Remicard Sereme | Labor, Strikes, and the Combahee River Collective: Some References

By Remicard Sereme

In light of the ongoing graduate student strike at our university, #CUonStrike, we think that it is important to reference the Combahee River Collective’s writings on issues of labor, strikes, and picketing for purposes of our discussion at Revolution 4/134/13 The Combahee River Collective. Indeed, the Combahee River Collective (“CRC”) was focused on issues of capitalist exploitation and political economy as one of the four central dimensions of “interlocking” systems of oppression. (How We Get Free, 15). Barbara Smith, a founding member of the CRC and coauthor of the Statement, was an active member of the socialist Left and Students for a Democratic Society (SDS) and participated in the 1968 Columbia University strike.[1] As she explains in her interview with Keeanga-Yamahtta Taylor, Smith was deeply engaged and grew politically during the strike at Columbia (How We Get Free, 35).

The CRC’s politics on issues of labor and capitalism is clearly delineated in part two of their Statement, entitled “What we believe, i.e. the specific province of our politics”:

“We are socialists because we believe that work must be organized for the collective benefit of those who do the work and create the products, and not for the profit of the bosses.  Material resources must be equally distributed among those who create these resources. […] We are not convinced, however, that a socialist revolution that is not also a feminist and anti-racist revolution will guarantee our liberation. […] Although we are in essential agreement with Marx’s theory as it applied to the very specific economic relationships he analyzed, we know that his analysis must be extended further in order for us to understand our specific economic situation as Black women.” (19-20)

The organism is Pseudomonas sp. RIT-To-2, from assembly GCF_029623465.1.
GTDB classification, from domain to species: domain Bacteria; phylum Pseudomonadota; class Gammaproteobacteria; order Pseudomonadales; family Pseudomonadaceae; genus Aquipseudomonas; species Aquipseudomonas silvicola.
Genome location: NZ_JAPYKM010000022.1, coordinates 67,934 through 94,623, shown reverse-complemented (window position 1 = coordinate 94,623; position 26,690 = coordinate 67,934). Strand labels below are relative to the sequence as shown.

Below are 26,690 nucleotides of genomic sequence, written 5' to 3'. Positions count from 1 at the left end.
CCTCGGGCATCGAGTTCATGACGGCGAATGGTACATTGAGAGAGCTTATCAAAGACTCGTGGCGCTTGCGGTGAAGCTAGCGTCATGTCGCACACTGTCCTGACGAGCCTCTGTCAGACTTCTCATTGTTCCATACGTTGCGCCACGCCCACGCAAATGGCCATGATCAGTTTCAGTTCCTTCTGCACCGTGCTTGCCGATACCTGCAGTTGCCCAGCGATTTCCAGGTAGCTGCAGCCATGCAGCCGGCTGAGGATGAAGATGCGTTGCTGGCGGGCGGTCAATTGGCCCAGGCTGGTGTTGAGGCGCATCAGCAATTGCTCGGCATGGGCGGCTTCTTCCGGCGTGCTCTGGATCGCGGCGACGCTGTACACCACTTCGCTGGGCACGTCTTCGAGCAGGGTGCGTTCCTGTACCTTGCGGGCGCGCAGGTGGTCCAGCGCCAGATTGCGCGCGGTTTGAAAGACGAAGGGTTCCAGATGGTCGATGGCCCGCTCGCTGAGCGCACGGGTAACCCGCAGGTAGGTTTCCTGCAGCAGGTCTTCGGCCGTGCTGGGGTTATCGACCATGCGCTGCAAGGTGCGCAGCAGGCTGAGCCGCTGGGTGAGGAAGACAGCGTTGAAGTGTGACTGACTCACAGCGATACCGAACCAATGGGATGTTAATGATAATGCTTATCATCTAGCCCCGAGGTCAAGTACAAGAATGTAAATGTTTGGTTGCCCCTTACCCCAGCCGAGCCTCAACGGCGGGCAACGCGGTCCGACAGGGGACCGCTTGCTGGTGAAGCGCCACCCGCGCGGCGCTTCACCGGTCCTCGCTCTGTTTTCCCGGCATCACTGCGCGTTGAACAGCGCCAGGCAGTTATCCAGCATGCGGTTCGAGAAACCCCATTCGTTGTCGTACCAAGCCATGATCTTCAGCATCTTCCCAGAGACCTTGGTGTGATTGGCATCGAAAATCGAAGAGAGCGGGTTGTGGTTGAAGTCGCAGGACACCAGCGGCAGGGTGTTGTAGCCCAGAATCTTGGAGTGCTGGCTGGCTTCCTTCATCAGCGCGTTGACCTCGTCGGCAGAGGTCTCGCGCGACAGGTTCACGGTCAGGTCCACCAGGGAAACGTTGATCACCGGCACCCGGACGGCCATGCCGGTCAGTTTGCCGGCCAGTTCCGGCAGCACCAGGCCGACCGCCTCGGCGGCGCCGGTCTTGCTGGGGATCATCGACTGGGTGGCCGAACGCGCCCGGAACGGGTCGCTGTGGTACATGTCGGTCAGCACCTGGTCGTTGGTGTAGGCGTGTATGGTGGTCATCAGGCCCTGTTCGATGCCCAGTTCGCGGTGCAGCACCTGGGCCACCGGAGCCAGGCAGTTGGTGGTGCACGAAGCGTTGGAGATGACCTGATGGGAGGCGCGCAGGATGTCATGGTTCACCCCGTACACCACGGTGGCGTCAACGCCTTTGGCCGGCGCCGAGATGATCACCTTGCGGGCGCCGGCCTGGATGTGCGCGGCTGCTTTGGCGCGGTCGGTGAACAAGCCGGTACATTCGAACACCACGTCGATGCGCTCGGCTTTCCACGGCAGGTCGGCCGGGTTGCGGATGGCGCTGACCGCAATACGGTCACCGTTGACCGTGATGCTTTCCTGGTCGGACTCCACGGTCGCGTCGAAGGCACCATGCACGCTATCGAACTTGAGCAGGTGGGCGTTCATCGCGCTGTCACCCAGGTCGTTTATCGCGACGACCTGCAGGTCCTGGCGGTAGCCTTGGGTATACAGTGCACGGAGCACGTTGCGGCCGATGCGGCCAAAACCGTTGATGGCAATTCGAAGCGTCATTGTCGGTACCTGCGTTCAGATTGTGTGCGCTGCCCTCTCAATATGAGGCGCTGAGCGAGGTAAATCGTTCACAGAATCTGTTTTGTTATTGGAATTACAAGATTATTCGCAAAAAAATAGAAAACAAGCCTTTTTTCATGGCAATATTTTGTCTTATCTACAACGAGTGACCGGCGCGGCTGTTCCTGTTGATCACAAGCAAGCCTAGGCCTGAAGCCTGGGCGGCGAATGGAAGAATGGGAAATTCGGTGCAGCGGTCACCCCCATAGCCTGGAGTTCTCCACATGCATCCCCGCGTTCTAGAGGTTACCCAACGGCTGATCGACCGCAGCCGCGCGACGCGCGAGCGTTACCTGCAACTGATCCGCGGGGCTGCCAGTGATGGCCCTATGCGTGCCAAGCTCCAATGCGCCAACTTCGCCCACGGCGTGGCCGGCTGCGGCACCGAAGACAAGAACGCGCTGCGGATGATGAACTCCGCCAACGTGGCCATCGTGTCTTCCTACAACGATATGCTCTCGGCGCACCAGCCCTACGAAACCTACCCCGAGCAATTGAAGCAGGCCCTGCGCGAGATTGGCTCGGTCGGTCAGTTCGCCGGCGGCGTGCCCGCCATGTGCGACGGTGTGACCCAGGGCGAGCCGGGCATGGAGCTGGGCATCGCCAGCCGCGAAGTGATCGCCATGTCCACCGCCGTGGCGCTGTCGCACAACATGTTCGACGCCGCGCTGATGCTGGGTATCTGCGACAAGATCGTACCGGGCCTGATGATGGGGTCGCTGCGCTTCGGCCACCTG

The CRC also discussed these questions of political economy and of movement protest in part four of the Statement, “Black Feminist Issues and Projects”:

“The inclusiveness of our politics makes us concerned with any situation that impinges upon the lives of women, Third World, and working people. We are of course particularly committed to working on those struggles in which race, sex, and class are simultaneous factors in oppression. We might, for example, become involved in workplace organizing at a factory that employs Third World women or picket a hospital that is cutting back on already inadequate health care to a Third World community, or set up a rape crisis center in a Black neighborhood.” (26)

Economic justice was at the very core of the Combahee River Collective’s critique and praxis. Welcome to Revolution 4/13!


[1] Review by Megan Behrent “Reclaiming the tradition of Black socialist feminism” of How We Get Free: Black Feminism and the Combahee River Collective, edited by Keeanga-Yamahtta Taylor, International Socialist Review